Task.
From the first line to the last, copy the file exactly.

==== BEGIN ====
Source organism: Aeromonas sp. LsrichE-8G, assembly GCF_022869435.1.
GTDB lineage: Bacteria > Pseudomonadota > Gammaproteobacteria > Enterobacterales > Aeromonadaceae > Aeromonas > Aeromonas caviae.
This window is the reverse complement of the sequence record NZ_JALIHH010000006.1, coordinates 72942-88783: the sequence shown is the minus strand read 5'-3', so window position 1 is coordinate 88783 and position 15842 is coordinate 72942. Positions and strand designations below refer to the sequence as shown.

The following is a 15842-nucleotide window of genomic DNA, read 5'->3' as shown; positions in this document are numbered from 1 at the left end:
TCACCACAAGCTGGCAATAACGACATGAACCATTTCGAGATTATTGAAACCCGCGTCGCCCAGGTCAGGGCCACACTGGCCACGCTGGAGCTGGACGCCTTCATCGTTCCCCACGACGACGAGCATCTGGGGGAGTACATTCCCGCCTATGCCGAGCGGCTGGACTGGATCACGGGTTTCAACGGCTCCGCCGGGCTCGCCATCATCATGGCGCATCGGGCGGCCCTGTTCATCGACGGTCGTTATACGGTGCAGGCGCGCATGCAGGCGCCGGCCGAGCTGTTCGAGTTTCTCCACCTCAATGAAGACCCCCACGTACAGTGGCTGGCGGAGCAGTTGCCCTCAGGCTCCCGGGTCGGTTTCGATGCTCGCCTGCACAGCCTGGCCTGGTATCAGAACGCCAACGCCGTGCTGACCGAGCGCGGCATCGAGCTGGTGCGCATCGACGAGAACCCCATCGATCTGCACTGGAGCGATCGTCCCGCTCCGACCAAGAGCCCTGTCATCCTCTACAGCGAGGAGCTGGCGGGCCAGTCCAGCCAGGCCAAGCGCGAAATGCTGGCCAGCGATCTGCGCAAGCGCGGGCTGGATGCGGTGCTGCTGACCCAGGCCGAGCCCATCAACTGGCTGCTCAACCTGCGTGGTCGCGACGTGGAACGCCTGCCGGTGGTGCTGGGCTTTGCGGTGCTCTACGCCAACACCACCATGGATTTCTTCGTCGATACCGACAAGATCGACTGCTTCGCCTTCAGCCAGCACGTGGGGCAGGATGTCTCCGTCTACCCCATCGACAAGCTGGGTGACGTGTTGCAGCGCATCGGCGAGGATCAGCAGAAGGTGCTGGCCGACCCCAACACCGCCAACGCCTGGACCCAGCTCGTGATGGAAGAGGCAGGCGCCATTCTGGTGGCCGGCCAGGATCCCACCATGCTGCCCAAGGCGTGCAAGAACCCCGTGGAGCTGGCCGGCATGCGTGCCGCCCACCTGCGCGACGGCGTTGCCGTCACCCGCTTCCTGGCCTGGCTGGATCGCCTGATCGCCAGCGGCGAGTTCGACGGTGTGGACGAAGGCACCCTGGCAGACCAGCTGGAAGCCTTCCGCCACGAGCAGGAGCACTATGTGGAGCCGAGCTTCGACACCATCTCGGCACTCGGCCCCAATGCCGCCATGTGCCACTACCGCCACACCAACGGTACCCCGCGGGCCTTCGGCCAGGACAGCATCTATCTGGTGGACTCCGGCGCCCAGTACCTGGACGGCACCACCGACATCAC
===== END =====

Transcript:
Source organism: Aeromonas sp. LsrichE-8G, assembly GCF_022869435.1.
GTDB lineage: Bacteria > Pseudomonadota > Gammaproteobacteria > Enterobacterales > Aeromonadaceae > Aeromonas > Aeromonas caviae.
This window is the reverse complement of the sequence record NZ_JALIHH010000006.1, coordinates 72942-88783: the sequence shown is the minus strand read 5'-3', so window position 1 is coordinate 88783 and position 15842 is coordinate 72942. Positions and strand designations below refer to the sequence as shown.

The following is a 15842-nucleotide window of genomic DNA, read 5'->3' as shown; positions in this document are numbered from 1 at the left end:
TCACCACAAGCTGGCAATAACGACATGAACCATTTCGAGATTATTGAAACCCGCGTCGCCCAGGTCAGGGCCACACTGGCCACGCTGGAGCTGGACGCCTTCATCGTTCCCCACGACGACGAGCATCTGGGGGAGTACATTCCCGCCTATGCCGAGCGGCTGGACTGGATCACGGGTTTCAACGGCTCCGCCGGGCTCGCCATCATCATGGCGCATCGGGCGGCCCTGTTCATCGACGGTCGTTATACGGTGCAGGCGCGCATGCAGGCGCCGGCCGAGCTGTTCGAGTTTCTCCACCTCAATGAAGACCCCCACGTACAGTGGCTGGCGGAGCAGTTGCCCTCAGGCTCCCGGGTCGGTTTCGATGCTCGCCTGCACAGCCTGGCCTGGTATCAGAACGCCAACGCCGTGCTGACCGAGCGCGGCATCGAGCTGGTGCGCATCGACGAGAACCCCATCGATCTGCACTGGAGCGATCGTCCCGCTCCGACCAAGAGCCCTGTCATCCTCTACAGCGAGGAGCTGGCGGGCCAGTCCAGCCAGGCCAAGCGCGAAATGCTGGCCAGCGATCTGCGCAAGCGCGGGCTGGATGCGGTGCTGCTGACCCAGGCCGAGCCCATCAACTGGCTGCTCAACCTGCGTGGTCGCGACGTGGAACGCCTGCCGGTGGTGCTGGGCTTTGCGGTGCTCTACGCCAACACCACCATGGATTTCTTCGTCGATACCGACAAGATCGACTGCTTCGCCTTCAGCCAGCACGTGGGGCAGGATGTCTCCGTCTACCCCATCGACAAGCTGGGTGACGTGTTGCAGCGCATCGGCGAGGATCAGCAGAAGGTGCTGGCCGACCCCAACACCGCCAACGCCTGGACCCAGCTCGTGATGGAAGAGGCAGGCGCCATTCTGGTGGCCGGCCAGGATCCCACCATGCTGCCCAAGGCGTGCAAGAACCCCGTGGAGCTGGCCGGCATGCGTGCCGCCCACCTGCGCGACGGCGTTGCCGTCACCCGCTTCCTGGCCTGGCTGGATCGCCTGATCGCCAGCGGCGAGTTCGACGGTGTGGACGAAGGCACCCTGGCAGACCAGCTGGAAGCCTTCCGCCACGAGCAGGAGCACTATGTGGAGCCGAGCTTCGACACCATCTCGGCACTCGGCCCCAATGCCGCCATGTGCCACTACCGCCACACCAACGGTACCCCGCGGGCCTTCGGCCAGGACAGCATCTATCTGGTGGACTCCGGCGCCCAGTACCTGGACGGCACCACCGACATCAC